This talk will look at various aspects of uncertainty and how they can be addressed by evolutionary multiobjective optimization.
If there is uncertainty about the user preferences, evolutionary multiobjective optimization is traditionally used to generate a representative set of Pareto-optimal solutions that caters for all potential user preferences. However, it is also possible to take into account a distribution over possible utility functions to obtain a distribution of Pareto optimal solutions that better reflects the decision maker’s likely preferences. And furthermore, it may be possible to elicit and learn the decision maker’s preferences by interacting with the decision maker during the optimization process.
If there is a trade-off between a solution’s quality and associated risk or reliability, evolutionary multiobjective optimization can simply regard the problem as a two-objective problem and provide a set of alternatives with different quality/risk trade-offs.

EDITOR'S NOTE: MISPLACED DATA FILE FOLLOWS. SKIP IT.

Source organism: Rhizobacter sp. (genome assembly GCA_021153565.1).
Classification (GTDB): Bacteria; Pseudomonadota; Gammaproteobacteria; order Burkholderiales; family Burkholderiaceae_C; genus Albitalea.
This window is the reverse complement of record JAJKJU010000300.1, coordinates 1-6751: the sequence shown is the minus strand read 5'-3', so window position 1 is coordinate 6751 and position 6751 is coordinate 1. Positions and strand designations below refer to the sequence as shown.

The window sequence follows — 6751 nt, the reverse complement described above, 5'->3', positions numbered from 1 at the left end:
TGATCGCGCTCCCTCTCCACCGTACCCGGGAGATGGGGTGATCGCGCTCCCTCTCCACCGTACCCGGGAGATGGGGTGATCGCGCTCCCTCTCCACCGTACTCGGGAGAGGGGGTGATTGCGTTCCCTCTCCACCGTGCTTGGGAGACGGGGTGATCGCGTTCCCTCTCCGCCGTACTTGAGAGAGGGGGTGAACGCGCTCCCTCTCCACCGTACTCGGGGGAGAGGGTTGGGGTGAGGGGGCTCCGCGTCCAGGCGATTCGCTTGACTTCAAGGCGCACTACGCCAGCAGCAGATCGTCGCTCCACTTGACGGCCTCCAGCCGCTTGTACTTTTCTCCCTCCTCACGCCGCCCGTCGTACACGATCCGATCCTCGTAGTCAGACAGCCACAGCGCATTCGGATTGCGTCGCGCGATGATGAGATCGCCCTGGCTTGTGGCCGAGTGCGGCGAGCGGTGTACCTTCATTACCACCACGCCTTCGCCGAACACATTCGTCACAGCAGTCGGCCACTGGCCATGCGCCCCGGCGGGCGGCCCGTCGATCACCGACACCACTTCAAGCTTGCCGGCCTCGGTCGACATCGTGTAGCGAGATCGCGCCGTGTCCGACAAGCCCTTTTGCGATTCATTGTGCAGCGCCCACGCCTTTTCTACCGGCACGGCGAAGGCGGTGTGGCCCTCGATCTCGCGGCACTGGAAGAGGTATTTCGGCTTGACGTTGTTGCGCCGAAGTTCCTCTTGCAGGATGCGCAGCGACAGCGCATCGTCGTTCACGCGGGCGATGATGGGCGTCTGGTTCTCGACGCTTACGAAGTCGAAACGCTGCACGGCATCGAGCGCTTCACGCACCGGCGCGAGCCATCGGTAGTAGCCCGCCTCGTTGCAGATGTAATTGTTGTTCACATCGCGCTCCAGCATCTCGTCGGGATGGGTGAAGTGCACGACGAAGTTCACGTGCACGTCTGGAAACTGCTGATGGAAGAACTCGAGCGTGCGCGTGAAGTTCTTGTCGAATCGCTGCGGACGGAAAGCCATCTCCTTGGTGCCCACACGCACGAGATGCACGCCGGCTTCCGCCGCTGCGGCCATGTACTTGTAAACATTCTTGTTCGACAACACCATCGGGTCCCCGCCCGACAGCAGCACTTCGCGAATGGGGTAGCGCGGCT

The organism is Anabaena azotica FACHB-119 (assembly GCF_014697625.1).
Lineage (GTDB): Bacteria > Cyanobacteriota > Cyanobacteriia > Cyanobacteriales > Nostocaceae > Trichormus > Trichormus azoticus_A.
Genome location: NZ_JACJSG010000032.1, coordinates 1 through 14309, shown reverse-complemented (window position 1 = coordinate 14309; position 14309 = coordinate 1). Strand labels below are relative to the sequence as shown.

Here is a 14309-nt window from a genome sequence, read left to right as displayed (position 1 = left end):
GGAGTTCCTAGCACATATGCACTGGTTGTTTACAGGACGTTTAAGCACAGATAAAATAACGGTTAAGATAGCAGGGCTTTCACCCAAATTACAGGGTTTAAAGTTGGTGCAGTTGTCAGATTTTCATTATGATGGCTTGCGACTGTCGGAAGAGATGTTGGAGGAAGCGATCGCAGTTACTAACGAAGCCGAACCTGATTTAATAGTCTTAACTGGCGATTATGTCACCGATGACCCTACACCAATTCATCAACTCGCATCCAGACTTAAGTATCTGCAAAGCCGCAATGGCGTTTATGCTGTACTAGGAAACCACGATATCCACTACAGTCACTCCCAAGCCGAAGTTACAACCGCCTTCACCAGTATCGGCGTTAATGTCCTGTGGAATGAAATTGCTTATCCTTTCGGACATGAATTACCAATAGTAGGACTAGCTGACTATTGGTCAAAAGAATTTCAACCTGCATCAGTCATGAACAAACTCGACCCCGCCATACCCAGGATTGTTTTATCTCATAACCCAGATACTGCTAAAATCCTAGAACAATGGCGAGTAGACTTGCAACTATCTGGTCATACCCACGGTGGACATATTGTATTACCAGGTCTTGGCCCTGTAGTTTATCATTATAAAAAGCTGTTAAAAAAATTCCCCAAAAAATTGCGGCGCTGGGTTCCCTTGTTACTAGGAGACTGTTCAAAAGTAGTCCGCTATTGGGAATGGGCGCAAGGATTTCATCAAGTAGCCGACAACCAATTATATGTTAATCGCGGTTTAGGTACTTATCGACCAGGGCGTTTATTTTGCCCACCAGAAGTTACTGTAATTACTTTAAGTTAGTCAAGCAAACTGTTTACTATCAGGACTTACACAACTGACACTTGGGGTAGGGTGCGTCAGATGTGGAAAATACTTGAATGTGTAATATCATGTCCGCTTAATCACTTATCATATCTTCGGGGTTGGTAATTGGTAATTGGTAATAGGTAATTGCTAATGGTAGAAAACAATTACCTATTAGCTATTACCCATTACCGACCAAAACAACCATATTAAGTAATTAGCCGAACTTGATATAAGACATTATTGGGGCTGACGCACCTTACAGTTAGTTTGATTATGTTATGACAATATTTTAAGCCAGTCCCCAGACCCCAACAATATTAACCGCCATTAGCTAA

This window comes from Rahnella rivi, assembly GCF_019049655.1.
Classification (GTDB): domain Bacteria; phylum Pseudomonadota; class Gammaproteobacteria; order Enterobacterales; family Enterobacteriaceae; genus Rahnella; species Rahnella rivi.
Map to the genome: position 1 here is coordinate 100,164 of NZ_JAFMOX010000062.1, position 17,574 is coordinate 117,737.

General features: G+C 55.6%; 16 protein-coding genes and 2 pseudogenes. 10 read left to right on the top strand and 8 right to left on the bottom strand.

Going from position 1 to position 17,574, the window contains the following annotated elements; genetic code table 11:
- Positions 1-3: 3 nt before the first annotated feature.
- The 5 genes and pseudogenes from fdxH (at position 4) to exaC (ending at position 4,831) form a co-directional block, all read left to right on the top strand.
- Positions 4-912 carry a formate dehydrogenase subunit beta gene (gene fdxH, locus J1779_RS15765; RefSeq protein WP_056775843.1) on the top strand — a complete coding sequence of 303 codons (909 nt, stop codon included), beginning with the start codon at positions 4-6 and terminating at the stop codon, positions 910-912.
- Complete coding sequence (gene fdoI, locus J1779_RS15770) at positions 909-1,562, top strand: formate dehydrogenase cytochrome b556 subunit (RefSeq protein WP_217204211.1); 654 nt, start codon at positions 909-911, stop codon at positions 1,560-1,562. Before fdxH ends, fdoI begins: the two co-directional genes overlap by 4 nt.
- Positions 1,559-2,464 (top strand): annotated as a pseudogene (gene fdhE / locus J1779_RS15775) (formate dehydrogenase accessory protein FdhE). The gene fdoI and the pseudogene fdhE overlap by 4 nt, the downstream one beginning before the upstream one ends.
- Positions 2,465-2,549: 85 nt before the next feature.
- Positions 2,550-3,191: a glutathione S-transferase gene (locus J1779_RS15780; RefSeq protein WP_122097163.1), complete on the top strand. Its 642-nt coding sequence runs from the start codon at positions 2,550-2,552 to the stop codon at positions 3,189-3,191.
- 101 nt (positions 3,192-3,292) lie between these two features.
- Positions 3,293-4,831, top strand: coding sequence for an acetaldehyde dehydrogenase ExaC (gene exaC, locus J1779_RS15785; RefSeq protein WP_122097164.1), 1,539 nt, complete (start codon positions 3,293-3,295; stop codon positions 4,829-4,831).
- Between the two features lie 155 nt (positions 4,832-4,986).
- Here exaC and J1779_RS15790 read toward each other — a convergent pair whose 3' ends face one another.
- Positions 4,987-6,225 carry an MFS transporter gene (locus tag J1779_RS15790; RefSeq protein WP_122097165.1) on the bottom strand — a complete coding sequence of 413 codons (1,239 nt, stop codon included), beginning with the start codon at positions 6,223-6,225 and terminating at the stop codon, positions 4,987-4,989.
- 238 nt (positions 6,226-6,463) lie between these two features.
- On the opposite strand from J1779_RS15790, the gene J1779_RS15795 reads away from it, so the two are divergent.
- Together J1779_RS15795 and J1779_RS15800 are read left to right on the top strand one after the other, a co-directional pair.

If the objective functions of the multi-objective problem are noisy and an accurate evaluation is not possible, for example because the evaluation is done by means of a stochastic simulation, it is no longer possible to decide with certainty whether one solution dominates another. One might calculate the probability of one solution dominating the other, and use this for selection. Still, this is based on noisy observations, and does not allow to make a confident decision about which solutions to keep in an elitist algorithm, because the solution observed as better may only have been lucky in the evaluation process. In order to improve the accuracy of the fitness estimates, it is usually possible to average fitness values over a number of evaluations. However, this is time consuming, and so it raises the question how often each solution should be evaluated such that the algorithm can progress, but at the same time computational effort is minimized. Finally, if the goal is to optimize a quantile or even the worst case, it is not obvious how to even define such a concept in a multi-objective setting.